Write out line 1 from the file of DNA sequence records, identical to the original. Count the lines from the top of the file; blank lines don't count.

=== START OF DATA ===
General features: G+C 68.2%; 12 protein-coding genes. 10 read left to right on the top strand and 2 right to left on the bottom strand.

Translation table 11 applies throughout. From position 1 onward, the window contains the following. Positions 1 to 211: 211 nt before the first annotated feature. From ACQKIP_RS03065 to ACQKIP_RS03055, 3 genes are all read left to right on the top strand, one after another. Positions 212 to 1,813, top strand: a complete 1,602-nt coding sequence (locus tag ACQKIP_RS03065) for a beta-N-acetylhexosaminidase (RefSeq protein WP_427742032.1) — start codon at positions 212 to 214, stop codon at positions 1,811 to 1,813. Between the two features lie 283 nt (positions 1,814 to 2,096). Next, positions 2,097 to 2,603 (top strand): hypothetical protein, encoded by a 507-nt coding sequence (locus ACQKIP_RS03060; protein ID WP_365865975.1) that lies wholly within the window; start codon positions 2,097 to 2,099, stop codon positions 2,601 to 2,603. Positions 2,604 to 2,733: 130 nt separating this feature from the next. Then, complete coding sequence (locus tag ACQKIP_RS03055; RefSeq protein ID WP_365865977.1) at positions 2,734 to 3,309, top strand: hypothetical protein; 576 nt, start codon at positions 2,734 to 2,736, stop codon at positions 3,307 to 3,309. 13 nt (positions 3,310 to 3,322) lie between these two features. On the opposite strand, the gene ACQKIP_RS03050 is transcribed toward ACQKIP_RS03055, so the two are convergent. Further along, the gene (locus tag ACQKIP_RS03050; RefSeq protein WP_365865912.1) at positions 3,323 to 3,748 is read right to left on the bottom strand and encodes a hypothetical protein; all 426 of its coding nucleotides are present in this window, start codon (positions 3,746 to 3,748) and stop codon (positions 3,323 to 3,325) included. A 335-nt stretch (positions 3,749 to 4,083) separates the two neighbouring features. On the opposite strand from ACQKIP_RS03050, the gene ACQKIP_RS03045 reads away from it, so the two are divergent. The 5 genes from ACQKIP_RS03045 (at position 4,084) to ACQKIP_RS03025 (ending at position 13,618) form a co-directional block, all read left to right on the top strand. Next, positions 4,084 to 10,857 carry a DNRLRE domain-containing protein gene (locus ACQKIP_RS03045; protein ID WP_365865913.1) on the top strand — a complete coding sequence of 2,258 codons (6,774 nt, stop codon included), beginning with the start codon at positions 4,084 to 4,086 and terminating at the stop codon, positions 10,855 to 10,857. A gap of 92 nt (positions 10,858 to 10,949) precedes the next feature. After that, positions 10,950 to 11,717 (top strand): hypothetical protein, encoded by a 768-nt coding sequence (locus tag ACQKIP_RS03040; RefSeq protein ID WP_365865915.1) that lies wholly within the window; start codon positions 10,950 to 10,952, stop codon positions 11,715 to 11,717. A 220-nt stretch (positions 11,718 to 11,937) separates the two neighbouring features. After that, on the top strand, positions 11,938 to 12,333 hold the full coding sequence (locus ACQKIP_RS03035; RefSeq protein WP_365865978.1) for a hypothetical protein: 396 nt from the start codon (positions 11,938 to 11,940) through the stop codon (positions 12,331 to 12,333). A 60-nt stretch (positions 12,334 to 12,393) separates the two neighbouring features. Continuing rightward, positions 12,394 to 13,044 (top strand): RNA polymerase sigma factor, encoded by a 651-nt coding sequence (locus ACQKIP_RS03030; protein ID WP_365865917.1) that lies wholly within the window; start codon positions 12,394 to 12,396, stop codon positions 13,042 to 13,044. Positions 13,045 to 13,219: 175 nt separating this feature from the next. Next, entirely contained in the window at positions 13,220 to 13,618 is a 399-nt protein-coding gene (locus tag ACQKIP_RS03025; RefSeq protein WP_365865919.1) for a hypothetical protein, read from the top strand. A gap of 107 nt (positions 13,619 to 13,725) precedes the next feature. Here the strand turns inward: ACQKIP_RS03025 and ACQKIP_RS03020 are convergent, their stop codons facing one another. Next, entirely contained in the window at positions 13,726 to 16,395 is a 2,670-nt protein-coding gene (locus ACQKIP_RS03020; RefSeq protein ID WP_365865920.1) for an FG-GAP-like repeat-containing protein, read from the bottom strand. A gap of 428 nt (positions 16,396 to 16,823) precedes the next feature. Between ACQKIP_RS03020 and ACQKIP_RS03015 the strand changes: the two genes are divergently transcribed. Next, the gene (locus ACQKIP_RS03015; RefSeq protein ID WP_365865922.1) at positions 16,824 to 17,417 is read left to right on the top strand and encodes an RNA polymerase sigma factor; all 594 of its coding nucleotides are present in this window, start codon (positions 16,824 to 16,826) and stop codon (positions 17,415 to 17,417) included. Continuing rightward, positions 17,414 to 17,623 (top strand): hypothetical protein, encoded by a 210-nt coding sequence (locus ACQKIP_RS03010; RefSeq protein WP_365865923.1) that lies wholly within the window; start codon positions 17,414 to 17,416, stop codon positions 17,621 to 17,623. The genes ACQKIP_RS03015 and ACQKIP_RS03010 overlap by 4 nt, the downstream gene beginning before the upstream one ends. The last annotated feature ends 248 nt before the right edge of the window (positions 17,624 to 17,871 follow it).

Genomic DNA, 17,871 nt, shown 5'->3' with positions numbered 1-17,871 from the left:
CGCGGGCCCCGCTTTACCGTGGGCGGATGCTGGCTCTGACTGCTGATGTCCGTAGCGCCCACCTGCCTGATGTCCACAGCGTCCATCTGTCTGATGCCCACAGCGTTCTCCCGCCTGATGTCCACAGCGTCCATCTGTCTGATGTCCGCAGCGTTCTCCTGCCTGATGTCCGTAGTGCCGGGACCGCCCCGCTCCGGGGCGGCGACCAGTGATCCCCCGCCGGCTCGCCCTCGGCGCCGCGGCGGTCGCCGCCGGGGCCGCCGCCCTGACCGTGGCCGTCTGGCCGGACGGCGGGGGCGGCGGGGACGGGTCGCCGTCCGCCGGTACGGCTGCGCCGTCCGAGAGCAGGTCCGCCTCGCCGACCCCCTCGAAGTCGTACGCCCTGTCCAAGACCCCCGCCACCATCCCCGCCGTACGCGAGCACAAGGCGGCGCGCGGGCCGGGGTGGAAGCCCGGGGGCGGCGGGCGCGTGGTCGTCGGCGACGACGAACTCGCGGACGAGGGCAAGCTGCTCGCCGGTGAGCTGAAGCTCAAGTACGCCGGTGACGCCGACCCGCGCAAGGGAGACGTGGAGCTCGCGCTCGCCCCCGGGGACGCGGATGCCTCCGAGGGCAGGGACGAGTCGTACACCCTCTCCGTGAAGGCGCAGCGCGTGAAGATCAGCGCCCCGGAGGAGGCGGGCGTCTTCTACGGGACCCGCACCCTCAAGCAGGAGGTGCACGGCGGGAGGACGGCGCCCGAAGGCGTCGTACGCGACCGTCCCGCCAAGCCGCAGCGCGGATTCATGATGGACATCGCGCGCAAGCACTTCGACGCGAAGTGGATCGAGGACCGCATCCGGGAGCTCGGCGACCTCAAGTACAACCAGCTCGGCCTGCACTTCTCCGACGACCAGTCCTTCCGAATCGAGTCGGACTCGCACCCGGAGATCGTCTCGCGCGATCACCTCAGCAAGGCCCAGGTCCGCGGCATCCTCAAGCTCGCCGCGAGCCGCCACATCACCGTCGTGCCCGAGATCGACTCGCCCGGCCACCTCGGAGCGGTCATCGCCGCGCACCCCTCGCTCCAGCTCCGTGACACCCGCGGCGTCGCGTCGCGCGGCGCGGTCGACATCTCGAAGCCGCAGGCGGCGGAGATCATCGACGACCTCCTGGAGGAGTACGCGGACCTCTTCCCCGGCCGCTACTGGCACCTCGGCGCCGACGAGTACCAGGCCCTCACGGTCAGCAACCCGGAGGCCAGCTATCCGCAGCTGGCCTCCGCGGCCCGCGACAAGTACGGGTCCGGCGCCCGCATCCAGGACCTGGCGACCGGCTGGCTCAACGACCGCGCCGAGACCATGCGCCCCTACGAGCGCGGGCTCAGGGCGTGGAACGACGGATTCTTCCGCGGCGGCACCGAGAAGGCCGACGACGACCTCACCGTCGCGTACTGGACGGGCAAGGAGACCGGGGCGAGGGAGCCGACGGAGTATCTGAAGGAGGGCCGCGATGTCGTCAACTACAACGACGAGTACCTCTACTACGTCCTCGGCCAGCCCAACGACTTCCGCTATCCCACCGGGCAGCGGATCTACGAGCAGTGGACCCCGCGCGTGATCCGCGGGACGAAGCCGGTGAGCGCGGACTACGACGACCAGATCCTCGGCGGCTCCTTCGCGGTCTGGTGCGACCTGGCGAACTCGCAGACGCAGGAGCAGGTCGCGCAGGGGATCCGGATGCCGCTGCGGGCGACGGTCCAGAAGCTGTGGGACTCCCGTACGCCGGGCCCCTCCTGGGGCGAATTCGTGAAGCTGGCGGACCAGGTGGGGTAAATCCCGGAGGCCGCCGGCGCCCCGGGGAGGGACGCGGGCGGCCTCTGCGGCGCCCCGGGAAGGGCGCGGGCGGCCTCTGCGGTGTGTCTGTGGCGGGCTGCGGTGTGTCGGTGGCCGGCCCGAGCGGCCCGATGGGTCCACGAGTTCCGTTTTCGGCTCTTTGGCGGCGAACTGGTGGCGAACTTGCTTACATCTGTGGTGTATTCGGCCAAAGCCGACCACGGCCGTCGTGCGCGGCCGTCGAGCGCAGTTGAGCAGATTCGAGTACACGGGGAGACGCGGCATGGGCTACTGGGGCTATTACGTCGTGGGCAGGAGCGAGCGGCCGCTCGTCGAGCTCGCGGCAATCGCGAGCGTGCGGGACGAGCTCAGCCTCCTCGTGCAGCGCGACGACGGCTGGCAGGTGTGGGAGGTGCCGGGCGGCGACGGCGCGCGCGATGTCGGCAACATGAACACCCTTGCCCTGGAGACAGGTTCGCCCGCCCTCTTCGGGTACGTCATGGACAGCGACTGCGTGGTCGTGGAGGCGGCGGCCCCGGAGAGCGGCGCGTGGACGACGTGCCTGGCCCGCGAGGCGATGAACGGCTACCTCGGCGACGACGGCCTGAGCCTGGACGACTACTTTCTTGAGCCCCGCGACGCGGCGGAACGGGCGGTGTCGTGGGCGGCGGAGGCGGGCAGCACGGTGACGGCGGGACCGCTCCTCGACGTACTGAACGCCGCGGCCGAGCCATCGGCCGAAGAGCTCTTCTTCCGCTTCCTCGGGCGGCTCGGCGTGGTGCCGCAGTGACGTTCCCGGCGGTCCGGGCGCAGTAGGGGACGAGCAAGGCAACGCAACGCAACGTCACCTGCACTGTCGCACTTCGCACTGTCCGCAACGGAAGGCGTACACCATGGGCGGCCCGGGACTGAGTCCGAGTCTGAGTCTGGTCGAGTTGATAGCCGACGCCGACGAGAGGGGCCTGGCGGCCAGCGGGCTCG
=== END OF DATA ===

General features: G+C 68.2%; 12 protein-coding genes. 10 read left to right on the top strand and 2 right to left on the bottom strand.